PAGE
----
To change the audio system you use in REAPER, click Options>Preferences>Device and select the audio system you want to use from the audio system dropdown menu. The audio system dropdown menu will show any audio device or driver your computer recognizes.
Selecting An Audio System In REAPER
Not knowing how to designate an audio system/audio device in REAPER DAW will prohibit you from getting the most out of your music production setup.
Learning to adjust your audio settings in REAPER properly will save you time in the studio and increase your computer’s performance.
Taking the time to figure out how to control my audio settings in REAPER has made all the difference for my music production workflow.
In this article, I will show you how to change your audio system in REAPER and adjust your audio settings!
Step One – Open Your Settings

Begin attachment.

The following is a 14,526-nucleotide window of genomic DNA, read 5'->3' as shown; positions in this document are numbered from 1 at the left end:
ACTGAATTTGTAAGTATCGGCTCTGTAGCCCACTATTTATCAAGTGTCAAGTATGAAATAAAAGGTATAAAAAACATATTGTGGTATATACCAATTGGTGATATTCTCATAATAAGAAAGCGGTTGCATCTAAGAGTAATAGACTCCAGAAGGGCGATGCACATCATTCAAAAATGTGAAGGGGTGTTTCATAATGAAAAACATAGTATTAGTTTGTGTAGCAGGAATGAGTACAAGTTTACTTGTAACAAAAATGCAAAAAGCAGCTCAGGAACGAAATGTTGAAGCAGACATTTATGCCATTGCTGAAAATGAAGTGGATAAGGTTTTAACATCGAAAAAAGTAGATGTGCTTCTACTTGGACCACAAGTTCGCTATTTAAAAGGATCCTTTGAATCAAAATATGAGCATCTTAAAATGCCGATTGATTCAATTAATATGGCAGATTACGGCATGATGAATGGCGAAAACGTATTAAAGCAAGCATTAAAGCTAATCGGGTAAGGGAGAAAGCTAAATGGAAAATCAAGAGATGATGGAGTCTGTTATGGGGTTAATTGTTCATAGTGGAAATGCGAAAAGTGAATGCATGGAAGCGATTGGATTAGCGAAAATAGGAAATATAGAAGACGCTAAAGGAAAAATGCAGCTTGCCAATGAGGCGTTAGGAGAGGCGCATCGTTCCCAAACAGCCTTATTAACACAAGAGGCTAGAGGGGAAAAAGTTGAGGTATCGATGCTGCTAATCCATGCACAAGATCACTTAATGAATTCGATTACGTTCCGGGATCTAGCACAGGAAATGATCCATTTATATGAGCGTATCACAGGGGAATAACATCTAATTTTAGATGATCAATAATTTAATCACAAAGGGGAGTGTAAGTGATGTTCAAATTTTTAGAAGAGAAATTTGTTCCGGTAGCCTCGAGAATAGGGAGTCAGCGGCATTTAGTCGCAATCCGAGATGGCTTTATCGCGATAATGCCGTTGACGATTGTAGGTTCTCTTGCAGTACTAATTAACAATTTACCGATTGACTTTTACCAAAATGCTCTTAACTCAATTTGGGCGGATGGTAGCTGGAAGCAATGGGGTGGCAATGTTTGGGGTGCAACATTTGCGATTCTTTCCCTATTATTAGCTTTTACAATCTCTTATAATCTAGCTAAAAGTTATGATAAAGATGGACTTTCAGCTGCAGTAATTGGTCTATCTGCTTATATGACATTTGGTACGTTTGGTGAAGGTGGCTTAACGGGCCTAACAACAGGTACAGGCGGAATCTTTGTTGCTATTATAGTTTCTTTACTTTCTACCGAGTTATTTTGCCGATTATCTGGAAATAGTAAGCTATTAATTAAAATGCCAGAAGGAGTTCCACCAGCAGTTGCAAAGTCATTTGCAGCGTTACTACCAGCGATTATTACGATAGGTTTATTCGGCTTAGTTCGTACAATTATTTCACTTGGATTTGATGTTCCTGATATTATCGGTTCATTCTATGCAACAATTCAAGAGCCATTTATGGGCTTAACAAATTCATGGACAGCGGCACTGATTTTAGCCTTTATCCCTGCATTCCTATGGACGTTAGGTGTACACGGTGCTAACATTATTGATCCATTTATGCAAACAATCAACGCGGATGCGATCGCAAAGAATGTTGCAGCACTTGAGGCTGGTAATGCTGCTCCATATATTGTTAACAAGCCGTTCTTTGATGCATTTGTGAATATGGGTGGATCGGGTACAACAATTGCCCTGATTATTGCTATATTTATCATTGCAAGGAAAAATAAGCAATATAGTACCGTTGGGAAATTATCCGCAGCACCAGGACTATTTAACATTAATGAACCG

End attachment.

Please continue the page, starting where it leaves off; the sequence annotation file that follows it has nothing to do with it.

The first step for selecting your REAPER audio system is opening up your settings menu by clicking Options>Preferences>Device.
Once you have successfully opened this menu up, you are ready for the next step.
Step Two – Select Your Audio Device
The next step is to select your desired audio system from the dropdown menu.
Simply open the ‘Audio system’ dropdown menu and select your audio device from the list.
Now that you have selected your audio device, click ‘ok,’ and you should be good to go!
Selecting an audio system in REAPER is quick and easy.
Where Is My Audio Device?
Suppose you follow these steps and do not see your audio device under the ‘Audio system‘ dropdown menu. In that case, chances are you need to install a driver for your audio device/audio interface.
This should be pretty simple as long as you go about it the right way.
To find the correct audio driver for your audio device, go to the manufacturer’s website and try to find a download page.
From here, you should be able to find the correct audio driver to download and install on your system.
If not, try Googling your specific audio interface’s audio driver.
This will always be your best course of action if you are an Apple user.
However, if you are a Windows user, you also can use the ASIO4All audio driver.
ASIO4All is a free and fantastic audio driver available for Windows users.